where $H_n(x)$ are the Hermite polynomials. The wave function crosses zero $n$ times and decays due to the exponential factor with a characteristic length $\xi = \sqrt{\frac{\hbar}{m\omega}}$. There is a peak in amplitude of the wave function near the classical turning point, $x_n = \sqrt{2E_n/k}$. The wave function can be written in terms of $\xi$,

Note that in this form it is clear that $\psi_n(x)$ has the units of m^{-1/2}. The code below will calculate the the value of the wave function $\psi_n(x)$.

The harmonic oscillator wave functions are plotted and tabulated below. $n=$ , $m=$ kg, $k=$ N/m, . The red dots are the classical turning points. The parameters for some diatomic molecules can be loaded with these buttons.

$\psi_n$ [m^{-1/2}]

$\psi^2_n$ [m^{-1}]

$\omega=$ rad/s
$\hbar\omega=$ eV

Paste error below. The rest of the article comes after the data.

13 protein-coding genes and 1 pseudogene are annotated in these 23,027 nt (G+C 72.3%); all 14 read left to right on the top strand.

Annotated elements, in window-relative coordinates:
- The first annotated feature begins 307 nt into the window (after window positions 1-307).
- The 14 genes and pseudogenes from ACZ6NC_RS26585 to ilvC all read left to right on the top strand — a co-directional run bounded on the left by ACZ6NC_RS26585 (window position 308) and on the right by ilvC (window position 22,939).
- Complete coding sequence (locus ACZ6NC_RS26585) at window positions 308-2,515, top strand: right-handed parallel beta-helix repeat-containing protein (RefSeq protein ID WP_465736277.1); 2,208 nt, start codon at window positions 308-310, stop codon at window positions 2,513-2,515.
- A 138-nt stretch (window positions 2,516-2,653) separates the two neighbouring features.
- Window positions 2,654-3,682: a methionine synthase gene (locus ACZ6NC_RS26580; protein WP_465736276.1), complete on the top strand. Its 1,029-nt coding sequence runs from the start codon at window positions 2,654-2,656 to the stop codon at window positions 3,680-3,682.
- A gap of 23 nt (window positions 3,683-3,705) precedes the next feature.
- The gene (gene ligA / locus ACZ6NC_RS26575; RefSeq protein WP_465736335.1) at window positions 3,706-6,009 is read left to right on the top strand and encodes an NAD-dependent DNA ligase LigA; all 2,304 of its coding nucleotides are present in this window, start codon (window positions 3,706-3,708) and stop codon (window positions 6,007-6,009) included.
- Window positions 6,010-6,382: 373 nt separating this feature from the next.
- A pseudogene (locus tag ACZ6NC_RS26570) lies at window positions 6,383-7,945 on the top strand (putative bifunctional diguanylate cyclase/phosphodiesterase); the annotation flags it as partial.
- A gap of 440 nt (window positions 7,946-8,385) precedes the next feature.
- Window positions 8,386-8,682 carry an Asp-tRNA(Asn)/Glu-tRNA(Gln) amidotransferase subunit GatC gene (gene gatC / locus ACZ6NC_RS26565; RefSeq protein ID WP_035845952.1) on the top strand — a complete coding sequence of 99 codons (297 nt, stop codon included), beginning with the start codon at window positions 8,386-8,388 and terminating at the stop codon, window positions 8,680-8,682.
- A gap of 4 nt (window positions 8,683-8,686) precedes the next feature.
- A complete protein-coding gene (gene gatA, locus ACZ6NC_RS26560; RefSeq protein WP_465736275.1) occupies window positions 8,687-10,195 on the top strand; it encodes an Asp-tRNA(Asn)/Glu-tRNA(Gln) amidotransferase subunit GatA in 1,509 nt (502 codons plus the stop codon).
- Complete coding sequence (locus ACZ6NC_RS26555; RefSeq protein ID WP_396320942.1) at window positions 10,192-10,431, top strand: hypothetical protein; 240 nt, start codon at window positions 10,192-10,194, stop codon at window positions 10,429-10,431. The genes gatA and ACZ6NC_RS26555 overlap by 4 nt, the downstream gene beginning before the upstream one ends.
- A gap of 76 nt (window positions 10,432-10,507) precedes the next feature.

$E_n=$ eV
$\xi=$ Å
$x_n=$ Å

The energy of a harmonic oscillator is a sum of the kinetic energy and the potential energy,

$$E= \frac{mv^2}{2}+\frac{kx^2}{2}.$$

At the turning points where the particle changes direction, the kinetic energy is zero and the classical turning points for this energy are $x=\sqrt{2E/k}$. For large quantum numbers $n$, the probability of finding a particle at some location $|\psi|^2$ approximates the distribution you would expect for a classical particle which would also be more likely to be found near the classical turning points. This is an example of the correspondence principle.